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Public Security Minister Avi Dichter on Saturday said that the proposed 2009 budget - on the agenda for Sunday's weekly cabinet meeting - neglects the security of Israel's citizens.

Dichter made his comments at a conference in Tel Aviv, where he added that there are means available to equip the Israel Defense Forces with systems to defend against rocket attacks by Palestinian militants.

"The rockets are in no way a decree of our destiny," said Dichter. "We must allow the IDF to deploy defense systems that will protect our homes in the homefront, whether in Sderot or Kiryat Shmona.

The former Shin Bet director and contender for the Kadima Party leadership also accused the government of not doing enough over the last decade to develop such defense mechanisms, and of not allocating enough funds to contend with the threat of missiles.

"Only recently, after more than a thousand rockets have been launched from Gaza into Israel, have funds been allocated," said Dichter. "But there is no doubt that it's too little, too late." He added that he plans to emphasize the importance of Israel's security and public security at Sunday' cabinet meeting.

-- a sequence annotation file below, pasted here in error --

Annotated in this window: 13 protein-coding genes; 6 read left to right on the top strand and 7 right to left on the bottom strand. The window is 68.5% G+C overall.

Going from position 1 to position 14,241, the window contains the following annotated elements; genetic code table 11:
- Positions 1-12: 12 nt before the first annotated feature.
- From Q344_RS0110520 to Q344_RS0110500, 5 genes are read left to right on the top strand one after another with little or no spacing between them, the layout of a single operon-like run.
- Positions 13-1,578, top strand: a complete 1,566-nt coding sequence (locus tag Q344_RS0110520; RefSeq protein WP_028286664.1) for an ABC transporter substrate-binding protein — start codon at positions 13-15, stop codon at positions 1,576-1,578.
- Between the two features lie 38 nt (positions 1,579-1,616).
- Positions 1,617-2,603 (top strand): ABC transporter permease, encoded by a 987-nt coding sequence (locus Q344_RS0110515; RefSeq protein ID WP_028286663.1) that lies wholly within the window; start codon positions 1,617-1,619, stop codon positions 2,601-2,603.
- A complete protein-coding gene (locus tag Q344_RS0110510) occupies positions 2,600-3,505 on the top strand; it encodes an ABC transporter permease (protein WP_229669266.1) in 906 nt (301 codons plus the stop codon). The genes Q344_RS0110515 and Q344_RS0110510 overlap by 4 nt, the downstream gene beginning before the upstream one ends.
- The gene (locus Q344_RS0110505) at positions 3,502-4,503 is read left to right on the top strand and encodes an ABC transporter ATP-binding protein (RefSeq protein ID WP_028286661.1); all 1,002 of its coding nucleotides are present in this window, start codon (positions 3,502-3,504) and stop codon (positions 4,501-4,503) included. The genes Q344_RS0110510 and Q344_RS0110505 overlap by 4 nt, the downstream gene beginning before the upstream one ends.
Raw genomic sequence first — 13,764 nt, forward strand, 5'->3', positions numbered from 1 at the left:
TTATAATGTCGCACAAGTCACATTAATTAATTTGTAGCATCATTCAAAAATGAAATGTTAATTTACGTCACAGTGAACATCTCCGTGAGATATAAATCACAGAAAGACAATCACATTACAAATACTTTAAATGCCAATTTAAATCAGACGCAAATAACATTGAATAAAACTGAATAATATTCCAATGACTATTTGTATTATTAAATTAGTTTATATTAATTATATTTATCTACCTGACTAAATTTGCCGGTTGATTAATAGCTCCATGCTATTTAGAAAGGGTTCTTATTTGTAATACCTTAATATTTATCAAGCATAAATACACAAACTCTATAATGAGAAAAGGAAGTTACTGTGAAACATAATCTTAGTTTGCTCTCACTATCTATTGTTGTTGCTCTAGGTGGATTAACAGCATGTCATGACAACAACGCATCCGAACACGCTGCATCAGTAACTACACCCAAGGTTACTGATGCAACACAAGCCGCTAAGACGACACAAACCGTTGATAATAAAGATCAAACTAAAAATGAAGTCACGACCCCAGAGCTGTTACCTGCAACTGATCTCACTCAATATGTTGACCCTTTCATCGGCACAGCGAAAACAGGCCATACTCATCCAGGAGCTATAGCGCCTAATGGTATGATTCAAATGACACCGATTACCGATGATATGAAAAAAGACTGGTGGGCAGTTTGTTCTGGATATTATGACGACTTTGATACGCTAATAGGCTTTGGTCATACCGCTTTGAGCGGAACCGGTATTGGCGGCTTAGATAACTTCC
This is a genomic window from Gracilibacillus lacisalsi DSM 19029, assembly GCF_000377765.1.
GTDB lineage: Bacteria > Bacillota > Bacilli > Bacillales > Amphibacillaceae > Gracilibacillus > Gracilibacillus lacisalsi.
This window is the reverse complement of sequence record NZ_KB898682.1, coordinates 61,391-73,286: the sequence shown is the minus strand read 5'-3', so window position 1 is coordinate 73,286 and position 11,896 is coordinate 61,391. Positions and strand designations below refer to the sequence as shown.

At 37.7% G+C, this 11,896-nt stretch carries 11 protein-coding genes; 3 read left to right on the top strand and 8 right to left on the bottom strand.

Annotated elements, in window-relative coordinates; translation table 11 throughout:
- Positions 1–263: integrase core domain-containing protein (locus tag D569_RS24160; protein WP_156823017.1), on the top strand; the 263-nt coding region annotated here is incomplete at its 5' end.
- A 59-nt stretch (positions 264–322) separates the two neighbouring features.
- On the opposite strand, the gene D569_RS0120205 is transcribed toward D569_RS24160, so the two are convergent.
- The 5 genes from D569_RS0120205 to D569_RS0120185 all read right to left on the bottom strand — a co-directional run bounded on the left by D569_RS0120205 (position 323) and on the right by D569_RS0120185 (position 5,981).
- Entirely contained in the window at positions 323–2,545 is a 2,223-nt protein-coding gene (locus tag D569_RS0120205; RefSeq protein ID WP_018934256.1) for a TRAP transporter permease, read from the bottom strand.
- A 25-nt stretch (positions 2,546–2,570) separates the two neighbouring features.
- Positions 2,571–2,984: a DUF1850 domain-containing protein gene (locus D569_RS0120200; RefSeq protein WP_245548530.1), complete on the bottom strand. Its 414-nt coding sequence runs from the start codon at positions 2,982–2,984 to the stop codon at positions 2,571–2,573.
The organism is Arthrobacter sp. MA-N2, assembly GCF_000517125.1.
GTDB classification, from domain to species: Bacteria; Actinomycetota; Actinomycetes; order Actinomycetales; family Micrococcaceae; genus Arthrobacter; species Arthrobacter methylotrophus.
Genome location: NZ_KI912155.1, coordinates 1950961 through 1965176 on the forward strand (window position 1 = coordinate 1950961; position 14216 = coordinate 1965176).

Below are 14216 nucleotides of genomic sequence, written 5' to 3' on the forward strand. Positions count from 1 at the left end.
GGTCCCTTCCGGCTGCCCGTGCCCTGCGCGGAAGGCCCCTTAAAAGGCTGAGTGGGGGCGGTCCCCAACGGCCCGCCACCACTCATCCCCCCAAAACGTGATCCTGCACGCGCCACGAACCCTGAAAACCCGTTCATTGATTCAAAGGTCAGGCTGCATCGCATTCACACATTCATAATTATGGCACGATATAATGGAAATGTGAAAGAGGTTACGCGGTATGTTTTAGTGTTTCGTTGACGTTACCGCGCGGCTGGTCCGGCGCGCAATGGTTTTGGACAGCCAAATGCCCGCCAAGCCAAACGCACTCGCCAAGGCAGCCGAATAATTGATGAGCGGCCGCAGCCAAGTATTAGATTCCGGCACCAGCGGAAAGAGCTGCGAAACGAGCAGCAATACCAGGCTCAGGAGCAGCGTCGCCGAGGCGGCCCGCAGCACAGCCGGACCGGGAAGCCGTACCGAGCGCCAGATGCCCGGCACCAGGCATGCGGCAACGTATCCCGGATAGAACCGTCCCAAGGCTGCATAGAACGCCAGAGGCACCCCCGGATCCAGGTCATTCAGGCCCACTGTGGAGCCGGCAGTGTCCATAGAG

Dichter formally threw his hat into the ring for the Kadima party primary on August 12, lashing out at frontrunners Foreign Minister Tzipi Livni and Transportation Minister Shaul Mofaz.

Referring to Mofaz's remark in June that an Israeli strike on Iran appeared "unavoidable," Dichter said "I won't rain verbal bombs on Iran and cause oil prices to spike."

"I won't ignore the road map for peace, and I won't search for irresponsible solutions in the form of shelf agreements with the Palestinians," Dichter went on to criticize his competitors in the Kadima race, speaking at a campaign rally in Herzliya. A large photo of Kadima founder Ariel Sharon was directly behind the podium.

Dichter, who was brought into Kadima by Sharon, said he joined the party because he identified with Sharon's vision of revolutionizing politics.